Sending letters is another great way to share a sense of gratitude. Whether it is a friend, acquaintance, or loved one – if they did something that helped make your day a little brighter, write them a thank you note! In a recent study, researchers found that thank you notes had a much bigger impact on recipients than the note writers ever dreamed. In fact, while we often hesitate to send a thank you card because maybe we’re afraid of how it will be received, recipients actually reported feeling “ecstatic.” These same recipients gave the experience a happiness rating of 4 or 5 on a five-point scale, considerably higher than the senders’ estimated 3 ratings. And we can’t forget the positive impact that telling others how they make us feel actually has on us. Like Chip and Dan Heath share in The Power of Moments, “Expressing gratitude pleases the recipient of the praise, of course, but it can also have a boomerang effect, elevating the spirits of the grateful person.” In other words, telling others what they did to make you happy will help you recapture that feeling of joy, and allow you to reciprocate that feeling with them.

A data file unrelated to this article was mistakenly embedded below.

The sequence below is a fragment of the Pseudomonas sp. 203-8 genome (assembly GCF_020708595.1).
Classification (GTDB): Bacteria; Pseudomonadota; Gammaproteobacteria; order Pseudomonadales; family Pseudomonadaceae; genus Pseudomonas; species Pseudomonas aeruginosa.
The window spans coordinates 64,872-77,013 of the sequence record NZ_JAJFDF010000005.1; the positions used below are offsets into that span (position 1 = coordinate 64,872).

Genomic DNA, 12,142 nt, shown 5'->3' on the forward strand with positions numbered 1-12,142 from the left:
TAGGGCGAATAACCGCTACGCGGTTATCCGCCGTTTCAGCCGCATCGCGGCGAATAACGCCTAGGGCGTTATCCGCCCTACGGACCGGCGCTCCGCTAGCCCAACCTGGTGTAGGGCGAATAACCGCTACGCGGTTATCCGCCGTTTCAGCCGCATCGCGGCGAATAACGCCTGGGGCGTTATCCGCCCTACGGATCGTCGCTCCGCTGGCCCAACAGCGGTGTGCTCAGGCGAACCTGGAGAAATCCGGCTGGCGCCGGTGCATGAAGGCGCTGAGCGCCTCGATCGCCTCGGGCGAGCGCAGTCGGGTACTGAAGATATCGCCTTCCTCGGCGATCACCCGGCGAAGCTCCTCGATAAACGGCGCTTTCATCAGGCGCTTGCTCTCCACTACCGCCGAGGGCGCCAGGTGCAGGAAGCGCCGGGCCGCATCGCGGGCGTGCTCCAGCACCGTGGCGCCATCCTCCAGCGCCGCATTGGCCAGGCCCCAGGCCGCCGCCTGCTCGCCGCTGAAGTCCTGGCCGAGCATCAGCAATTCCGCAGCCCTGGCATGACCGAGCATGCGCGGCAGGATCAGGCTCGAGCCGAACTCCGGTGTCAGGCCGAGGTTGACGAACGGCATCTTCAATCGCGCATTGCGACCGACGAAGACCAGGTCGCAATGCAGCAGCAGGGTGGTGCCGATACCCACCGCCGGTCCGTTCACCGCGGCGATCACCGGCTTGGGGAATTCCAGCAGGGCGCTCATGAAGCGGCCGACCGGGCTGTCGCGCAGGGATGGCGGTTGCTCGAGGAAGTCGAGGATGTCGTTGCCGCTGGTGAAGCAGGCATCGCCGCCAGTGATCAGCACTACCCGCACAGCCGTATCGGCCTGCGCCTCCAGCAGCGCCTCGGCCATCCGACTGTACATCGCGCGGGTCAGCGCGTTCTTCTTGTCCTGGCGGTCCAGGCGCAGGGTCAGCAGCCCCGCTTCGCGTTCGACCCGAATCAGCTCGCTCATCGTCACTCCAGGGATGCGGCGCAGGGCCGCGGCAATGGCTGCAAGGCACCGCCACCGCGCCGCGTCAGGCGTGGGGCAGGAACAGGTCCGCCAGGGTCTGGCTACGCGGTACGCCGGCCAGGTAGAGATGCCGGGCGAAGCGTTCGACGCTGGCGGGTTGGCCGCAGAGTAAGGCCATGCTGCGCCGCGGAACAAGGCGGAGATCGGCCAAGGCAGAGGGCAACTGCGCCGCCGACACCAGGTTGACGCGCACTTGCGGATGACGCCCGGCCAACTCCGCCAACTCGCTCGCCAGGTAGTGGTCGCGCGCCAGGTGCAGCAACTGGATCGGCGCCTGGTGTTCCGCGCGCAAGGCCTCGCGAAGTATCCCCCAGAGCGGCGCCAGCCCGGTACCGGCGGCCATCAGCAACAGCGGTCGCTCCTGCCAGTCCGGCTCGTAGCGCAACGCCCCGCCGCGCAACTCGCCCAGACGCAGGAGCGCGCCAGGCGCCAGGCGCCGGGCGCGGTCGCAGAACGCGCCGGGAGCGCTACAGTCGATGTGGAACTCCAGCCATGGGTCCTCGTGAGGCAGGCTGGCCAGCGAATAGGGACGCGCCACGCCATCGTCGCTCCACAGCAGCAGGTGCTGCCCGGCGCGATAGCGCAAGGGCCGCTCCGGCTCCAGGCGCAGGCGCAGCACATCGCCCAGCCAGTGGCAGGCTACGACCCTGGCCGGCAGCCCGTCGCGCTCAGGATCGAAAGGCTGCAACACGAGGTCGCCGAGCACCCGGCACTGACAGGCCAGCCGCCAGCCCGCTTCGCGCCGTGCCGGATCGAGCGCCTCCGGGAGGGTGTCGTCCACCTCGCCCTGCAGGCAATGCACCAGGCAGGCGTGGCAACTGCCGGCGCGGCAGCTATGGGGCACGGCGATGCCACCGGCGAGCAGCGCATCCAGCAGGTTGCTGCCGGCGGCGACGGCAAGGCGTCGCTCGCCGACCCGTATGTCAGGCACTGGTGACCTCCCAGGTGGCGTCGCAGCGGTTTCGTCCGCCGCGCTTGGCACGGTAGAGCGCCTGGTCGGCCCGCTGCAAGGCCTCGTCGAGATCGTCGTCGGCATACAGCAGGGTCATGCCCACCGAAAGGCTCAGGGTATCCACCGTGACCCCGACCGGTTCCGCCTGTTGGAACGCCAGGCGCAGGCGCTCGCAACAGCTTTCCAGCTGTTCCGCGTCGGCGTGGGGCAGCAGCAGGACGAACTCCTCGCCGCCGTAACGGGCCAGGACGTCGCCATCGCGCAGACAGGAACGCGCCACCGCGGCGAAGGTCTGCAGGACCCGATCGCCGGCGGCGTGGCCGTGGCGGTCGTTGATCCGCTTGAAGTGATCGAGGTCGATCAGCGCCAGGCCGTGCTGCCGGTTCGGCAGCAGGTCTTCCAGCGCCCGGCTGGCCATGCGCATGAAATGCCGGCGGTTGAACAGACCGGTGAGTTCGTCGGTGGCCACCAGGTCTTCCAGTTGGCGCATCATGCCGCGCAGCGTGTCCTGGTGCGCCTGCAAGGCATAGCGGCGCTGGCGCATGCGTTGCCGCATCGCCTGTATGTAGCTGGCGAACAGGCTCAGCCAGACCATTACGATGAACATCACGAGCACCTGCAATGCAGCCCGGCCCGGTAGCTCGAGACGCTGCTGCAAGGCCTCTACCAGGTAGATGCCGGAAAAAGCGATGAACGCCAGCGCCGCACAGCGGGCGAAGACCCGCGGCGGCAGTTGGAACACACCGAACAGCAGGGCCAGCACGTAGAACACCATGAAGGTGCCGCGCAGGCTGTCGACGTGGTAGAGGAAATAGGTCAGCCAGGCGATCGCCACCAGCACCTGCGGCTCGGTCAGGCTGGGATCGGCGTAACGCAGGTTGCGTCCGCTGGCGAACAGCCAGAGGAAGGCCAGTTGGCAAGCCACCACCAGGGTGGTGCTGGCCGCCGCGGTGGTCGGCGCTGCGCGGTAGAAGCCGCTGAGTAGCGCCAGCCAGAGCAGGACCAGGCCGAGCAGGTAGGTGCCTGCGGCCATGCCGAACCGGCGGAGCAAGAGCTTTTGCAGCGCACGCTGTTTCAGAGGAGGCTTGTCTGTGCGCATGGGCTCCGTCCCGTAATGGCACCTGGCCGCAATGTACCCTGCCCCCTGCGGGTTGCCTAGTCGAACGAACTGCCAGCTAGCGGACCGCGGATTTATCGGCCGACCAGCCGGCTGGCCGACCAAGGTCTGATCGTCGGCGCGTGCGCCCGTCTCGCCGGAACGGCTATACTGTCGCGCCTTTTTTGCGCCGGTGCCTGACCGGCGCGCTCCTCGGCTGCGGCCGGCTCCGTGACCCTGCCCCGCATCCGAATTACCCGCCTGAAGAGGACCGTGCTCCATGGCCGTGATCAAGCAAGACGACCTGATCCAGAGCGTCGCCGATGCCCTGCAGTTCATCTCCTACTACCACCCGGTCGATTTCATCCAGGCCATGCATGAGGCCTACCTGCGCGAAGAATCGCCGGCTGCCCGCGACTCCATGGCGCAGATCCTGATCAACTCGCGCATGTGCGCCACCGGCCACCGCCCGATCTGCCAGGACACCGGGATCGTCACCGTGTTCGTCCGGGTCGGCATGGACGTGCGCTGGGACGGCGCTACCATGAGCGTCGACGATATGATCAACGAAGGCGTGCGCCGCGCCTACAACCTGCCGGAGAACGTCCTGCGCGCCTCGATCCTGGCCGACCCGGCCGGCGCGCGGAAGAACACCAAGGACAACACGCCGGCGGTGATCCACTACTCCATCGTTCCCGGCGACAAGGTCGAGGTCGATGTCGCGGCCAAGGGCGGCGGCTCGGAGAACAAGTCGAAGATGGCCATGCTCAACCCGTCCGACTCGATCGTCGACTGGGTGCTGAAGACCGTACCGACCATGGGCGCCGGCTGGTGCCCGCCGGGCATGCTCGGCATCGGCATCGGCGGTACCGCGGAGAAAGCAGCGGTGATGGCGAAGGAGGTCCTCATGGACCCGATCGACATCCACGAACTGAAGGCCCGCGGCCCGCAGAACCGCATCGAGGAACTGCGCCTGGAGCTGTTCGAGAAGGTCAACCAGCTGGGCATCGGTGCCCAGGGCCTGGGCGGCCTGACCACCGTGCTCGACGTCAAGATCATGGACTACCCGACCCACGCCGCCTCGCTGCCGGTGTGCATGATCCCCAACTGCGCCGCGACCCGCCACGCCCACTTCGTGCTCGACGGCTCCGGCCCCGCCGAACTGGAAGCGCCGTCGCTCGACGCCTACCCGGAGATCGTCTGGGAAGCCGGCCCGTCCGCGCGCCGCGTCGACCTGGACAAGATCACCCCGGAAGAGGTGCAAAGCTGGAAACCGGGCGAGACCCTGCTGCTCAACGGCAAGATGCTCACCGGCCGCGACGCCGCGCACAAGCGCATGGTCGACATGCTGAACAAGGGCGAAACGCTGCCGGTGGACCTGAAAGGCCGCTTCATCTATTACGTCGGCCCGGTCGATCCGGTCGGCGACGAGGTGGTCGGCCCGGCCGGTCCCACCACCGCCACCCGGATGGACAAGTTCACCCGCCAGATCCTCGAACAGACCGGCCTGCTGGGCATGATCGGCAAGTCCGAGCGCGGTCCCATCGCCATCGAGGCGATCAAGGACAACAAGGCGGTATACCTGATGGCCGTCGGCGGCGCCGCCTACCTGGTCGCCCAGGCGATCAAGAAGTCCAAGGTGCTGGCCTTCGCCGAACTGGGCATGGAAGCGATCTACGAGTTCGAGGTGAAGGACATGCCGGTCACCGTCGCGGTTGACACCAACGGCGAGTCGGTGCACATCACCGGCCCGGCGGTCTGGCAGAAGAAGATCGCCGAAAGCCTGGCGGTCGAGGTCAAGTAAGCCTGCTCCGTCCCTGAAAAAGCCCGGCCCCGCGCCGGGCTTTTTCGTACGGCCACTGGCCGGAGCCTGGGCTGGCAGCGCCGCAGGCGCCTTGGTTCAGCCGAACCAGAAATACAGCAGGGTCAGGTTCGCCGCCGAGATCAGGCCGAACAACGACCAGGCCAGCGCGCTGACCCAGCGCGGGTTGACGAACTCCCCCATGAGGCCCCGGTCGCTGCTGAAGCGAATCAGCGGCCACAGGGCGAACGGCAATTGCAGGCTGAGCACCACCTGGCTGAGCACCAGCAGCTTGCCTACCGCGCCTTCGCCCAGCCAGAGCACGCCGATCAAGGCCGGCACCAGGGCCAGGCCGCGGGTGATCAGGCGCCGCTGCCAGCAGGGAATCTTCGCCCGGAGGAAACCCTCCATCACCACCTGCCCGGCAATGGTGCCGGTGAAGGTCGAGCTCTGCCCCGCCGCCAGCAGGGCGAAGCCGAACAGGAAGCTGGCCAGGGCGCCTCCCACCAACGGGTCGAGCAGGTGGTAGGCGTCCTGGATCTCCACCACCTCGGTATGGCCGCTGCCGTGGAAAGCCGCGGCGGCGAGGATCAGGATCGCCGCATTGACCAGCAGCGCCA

In the era of side hustles and #rise&grind, it can be incredibly difficult to remember to pause and revel in gratitude. But being grateful as a key part of maintaining our overall well-being. If you find yourself busy and the prospect of time blocking big chunks of time overwhelming – don’t panic. Remember, habits don’t have to be big. Start small with something like a gratitude jar or a quick, five-minute moment to thank someone. Once you start building these tiny habits into your day, they’ll grow and blossom into something bigger and more personal.